Most of the music we listen to never really gets under our skin. As pleasant and catchy as it may be, it skims along the surface, like a stone skipping across water. Every now and then, if we are really lucky, we encounter an artist like Sandra Bouza who gets right down into our blood and bones. An artist whose voice stops us in our tracks.
It’s not something that happens overnight. Sandra, who was born in Toronto, and spent her childhood flitting back and forth between Canada and Spain, has been preparing for her whole life to arrive where she is right now. Never at home in any one place, she’s always had an outsider’s sense of not quite fitting into her surroundings. Sandra recalls, “When I was growing up, I was always on the fringes of wherever I was. When I was in Canada, I didn’t feel like I was Canadian. When I was in Spain, I didn’t feel like I was Spanish.”
Always a keen observer, Sandra absorbed many of the sights and sounds of her father’s Galician homeland in Northern Spain where she spent nearly half of every other year. Her mother homeschooled her in much more than the academic subjects she was missing while away from her Canadian home. Encouraged to listen closely to songs on the radio as well as records from her mother’s large collection, she received a natural education in music, and has been singing and playing guitar from a very young age.
It was a natural step for Bouza to choose a life in music, and to begin performing professionally in Canada. Right from the start, she worked tirelessly on her craft and walked through every door that opened, but a new element was needed if she was going to take her music where it needed to go. So, after a decade of writing and singing her own songs at home, Sandra’s life took another turn when a planned six-week sojourn to Morocco turned into a three-year long odyssey. Away from her familiar surroundings, Bouza continued to perform and develop her skills until she knew it was time to come home.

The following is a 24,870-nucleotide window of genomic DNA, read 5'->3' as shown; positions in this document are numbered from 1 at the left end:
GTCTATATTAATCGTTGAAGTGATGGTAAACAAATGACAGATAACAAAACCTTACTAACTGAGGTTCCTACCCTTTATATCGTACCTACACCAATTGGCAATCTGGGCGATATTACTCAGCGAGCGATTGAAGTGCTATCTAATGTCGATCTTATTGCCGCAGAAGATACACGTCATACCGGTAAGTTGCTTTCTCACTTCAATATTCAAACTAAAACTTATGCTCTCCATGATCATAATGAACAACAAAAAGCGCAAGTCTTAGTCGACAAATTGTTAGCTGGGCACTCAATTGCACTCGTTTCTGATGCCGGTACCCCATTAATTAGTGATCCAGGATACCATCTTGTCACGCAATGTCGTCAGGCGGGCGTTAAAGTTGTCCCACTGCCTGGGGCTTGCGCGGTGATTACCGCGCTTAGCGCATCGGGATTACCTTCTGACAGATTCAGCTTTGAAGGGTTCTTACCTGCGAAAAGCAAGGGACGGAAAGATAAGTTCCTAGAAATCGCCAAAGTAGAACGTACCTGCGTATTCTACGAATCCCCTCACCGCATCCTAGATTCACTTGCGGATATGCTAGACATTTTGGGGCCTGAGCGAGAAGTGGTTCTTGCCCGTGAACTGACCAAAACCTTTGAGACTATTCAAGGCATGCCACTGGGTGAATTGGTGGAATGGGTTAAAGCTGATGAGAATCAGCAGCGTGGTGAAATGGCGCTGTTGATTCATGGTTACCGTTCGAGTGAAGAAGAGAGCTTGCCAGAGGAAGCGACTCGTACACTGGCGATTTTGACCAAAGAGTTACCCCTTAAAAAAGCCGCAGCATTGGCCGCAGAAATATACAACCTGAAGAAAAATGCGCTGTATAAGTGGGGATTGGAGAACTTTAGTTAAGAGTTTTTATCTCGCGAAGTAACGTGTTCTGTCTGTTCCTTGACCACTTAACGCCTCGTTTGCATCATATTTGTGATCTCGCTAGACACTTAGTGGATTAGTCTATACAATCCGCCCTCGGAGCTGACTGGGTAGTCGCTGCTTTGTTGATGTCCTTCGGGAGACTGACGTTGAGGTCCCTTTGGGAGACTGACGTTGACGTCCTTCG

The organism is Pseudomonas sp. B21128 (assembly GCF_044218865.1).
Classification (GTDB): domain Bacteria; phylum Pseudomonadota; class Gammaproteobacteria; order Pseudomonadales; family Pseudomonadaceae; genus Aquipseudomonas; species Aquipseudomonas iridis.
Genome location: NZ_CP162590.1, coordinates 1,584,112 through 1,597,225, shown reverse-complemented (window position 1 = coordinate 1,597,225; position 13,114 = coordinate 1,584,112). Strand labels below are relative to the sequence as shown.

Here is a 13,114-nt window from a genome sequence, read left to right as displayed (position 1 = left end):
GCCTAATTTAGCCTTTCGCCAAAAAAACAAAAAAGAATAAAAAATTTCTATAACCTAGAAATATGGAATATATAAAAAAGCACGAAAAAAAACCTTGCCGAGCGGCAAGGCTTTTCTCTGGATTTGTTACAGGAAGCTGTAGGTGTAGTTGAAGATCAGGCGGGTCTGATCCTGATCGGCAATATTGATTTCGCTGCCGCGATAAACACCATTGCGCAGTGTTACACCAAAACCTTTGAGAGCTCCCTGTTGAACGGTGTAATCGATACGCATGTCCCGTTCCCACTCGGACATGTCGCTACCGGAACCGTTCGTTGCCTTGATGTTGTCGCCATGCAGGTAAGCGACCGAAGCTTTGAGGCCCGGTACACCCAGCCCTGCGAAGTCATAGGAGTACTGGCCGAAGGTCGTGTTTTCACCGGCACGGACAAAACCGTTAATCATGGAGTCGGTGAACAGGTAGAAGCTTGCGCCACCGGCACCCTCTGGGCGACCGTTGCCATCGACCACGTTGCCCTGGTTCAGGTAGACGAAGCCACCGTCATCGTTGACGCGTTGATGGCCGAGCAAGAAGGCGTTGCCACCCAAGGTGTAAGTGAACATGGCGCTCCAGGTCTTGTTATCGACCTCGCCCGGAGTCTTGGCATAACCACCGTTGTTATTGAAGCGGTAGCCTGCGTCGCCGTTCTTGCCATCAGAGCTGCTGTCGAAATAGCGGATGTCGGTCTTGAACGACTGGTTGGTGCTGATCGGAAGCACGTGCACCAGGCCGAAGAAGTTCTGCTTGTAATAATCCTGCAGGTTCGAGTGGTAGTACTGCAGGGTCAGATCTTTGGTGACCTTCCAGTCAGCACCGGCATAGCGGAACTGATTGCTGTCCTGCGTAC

Sandra hit the ground running when she returned to Toronto. Within her first year at home, she won the Toronto Blues Talent search and came second in the city’s prestigious Soul Slam. The early promise of ‘Three Years,’ her 2018 Ep, and ‘Falling Away From Me,’ her first full length album that followed in 2020, put everyone on notice that Sandra Bouza was an artist to watch.
Everything came together for Sandra during an artist’s residence on Halls Island where she wrote most of the material for her upcoming album, ’A Sound in the Dark.’ Everyone who’s heard her sing knows that Sandra’s always been a powerful vocalist and a compelling songwriter, but with the new recording, she has truly found her own voice, and the promise of her earlier work has come to full fruition.
“This record is truly me - more me than I have ever been able to give up to this point. With the new songs, I share more of myself than I have ever been able to do before.”
You can hear echoes of Etta James and Carla Thomas in Bouza’s powerful and highly nuanced phrasing. Like Amy Winehouse and Adele, Sandra’s absorbed a lot from listening to the greats from the golden age of R and B, but like them, she has emerged with a style that is all her own. Gifted with a masterful sense of poise and control, few singers can inhabit a vocal like Bouza does.
Sandra has never shied away from the kind of tough subjects that you have to have lived through to sing convincingly about. Sober for several years now, her music continues to touch on personal struggles, but as a person, she has moved onto higher ground.
“I won’t always sing about recovery and getting straight. I used to think that I couldn’t write or perform without a substance to help me get there. But, I don’t think like that anymore. This is me and these are songs of empowerment. I don’t feel the temptation. I know where I am headed. I’m not looking back.”